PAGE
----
What do you do when you're a the billionaire owner of a telecom coming whose stock is down 71% in the last year and your co-founder has been ensnared in a massive corruption scandal?
If you're Patrick Drahi, the French-Israeli chairman of Altice who lives in Switzerland, the answer appears to involve selling Cheddar News, the business news network.
Altice acquired Cheddar for $200 million in 2019, a deal that never quite made much sense. Cheddar aimed, it said, to become "CNBC for millennials" but it never really caught on with its intended audience nor gained the kind of massive distribution for its content that cable TV provides.
As the New York Times very politely put it in breaking the news that the network is for sale, "Cheddar does not operate like a traditional cable business." Instead, it has a hodgepodge of distribution deals, most notably with Gas Station TV (yes, as in those tiny screens that are on some gas pumps) and MTV's college campus network (a closed-circuit dorm room channel).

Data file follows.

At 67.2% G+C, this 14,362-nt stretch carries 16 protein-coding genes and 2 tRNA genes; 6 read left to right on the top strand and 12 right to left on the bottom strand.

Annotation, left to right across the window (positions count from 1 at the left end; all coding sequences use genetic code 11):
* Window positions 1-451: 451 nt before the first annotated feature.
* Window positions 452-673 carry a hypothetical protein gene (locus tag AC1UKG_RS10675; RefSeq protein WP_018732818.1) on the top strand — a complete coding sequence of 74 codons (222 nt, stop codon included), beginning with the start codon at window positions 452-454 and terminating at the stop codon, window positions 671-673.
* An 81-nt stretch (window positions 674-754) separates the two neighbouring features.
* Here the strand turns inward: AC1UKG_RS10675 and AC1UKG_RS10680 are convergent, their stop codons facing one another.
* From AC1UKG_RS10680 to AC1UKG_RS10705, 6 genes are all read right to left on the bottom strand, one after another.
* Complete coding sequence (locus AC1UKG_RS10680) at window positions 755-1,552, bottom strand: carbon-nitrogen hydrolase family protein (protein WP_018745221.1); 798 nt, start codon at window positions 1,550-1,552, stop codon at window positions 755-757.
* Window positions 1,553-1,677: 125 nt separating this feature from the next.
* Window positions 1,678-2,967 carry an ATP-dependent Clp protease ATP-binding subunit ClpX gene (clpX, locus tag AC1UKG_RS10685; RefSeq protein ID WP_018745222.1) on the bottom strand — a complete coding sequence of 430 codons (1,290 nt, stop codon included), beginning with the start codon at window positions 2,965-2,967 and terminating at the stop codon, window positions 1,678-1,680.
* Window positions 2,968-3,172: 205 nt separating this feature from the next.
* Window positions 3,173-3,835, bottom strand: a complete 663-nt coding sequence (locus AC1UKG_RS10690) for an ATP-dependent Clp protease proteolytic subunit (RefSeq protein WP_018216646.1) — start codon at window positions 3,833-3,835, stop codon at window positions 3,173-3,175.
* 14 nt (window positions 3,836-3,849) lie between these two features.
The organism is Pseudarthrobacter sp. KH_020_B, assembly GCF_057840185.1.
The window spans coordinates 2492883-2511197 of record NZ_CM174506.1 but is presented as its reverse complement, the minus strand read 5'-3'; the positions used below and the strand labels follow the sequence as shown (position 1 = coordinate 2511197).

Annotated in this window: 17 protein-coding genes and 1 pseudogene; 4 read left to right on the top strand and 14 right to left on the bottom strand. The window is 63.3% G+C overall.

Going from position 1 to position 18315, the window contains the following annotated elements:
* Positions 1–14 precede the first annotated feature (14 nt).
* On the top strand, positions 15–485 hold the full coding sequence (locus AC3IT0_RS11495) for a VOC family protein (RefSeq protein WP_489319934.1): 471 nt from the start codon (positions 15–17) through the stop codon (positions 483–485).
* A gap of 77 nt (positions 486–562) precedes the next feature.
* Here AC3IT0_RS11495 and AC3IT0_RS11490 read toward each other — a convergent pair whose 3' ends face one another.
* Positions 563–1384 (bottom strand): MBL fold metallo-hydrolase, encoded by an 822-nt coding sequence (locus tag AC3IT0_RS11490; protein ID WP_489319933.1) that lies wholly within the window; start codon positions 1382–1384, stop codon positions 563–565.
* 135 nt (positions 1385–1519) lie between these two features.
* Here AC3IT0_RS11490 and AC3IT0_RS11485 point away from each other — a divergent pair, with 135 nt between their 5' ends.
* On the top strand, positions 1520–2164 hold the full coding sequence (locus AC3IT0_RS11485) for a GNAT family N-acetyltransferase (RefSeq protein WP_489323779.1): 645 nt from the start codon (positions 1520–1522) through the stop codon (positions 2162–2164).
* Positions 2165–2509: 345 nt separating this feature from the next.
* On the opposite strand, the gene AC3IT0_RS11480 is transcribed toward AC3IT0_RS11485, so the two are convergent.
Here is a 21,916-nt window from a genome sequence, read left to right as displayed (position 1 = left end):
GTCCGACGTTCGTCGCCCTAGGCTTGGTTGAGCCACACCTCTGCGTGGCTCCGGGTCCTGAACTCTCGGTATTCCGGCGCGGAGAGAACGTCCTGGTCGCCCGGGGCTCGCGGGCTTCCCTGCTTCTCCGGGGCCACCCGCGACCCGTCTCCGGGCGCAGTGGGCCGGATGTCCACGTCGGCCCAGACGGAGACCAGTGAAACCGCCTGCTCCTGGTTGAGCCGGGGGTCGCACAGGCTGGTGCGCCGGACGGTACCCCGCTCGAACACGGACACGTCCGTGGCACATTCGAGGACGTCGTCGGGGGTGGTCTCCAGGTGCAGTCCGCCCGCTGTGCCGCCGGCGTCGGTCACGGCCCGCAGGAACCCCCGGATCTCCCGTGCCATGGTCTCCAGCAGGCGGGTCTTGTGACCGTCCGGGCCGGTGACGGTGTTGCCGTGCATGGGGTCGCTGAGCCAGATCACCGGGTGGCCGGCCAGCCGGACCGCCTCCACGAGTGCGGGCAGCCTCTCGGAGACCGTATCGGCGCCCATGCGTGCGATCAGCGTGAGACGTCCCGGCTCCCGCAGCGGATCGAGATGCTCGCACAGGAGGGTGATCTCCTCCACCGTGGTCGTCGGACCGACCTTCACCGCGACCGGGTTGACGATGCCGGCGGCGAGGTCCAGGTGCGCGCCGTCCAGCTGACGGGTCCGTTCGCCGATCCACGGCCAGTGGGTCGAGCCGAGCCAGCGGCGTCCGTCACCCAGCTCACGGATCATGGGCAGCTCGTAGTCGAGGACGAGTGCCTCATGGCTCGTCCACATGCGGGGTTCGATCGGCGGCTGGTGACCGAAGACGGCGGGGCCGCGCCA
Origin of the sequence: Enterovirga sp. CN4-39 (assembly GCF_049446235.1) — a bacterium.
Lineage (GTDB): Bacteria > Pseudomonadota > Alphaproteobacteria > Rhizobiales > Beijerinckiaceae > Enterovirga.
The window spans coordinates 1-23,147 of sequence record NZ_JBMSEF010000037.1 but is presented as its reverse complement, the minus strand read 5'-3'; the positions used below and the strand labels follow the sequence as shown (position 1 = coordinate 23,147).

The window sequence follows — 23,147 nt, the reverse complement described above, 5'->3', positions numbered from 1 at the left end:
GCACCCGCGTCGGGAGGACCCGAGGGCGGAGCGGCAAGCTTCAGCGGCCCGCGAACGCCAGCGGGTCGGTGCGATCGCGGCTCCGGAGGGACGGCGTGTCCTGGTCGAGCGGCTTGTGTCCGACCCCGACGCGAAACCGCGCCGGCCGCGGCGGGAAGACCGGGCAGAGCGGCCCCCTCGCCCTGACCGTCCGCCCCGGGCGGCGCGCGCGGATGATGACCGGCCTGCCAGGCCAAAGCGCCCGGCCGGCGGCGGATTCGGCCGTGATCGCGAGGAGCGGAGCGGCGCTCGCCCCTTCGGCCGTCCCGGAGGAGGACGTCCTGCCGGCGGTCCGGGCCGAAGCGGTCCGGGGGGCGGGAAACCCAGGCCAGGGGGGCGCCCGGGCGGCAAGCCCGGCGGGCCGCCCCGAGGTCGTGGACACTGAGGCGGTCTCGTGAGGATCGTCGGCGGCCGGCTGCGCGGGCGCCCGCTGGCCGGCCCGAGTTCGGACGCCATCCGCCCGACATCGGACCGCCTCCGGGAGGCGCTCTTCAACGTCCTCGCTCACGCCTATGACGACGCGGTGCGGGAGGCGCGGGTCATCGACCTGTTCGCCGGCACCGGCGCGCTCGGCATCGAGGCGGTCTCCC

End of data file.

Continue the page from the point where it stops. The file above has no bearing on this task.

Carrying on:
Cheddar is hardly the only media operation that's struggling – Vice just declared bankruptcy and layoffs abound across the industry – and it's hard to imagine a buyer paying anything close to the $200 million Altice paid for Cheddar a few years ago.
The particular problem Cheddar faces is that it's business model of using digital advertising revenue, rather than the revenue that comes from cable, to create TV-network-esque financial news videos didn't really make sense back when Altice bought it. Now it really doesn't make sense and its owner seems to be under significant, it unrelated, pressure to sell.
Indeed, underlining just how grim its prospects are, the day before the news that Cheddar was up for sale, Altice laid off additional Cheddar employees.
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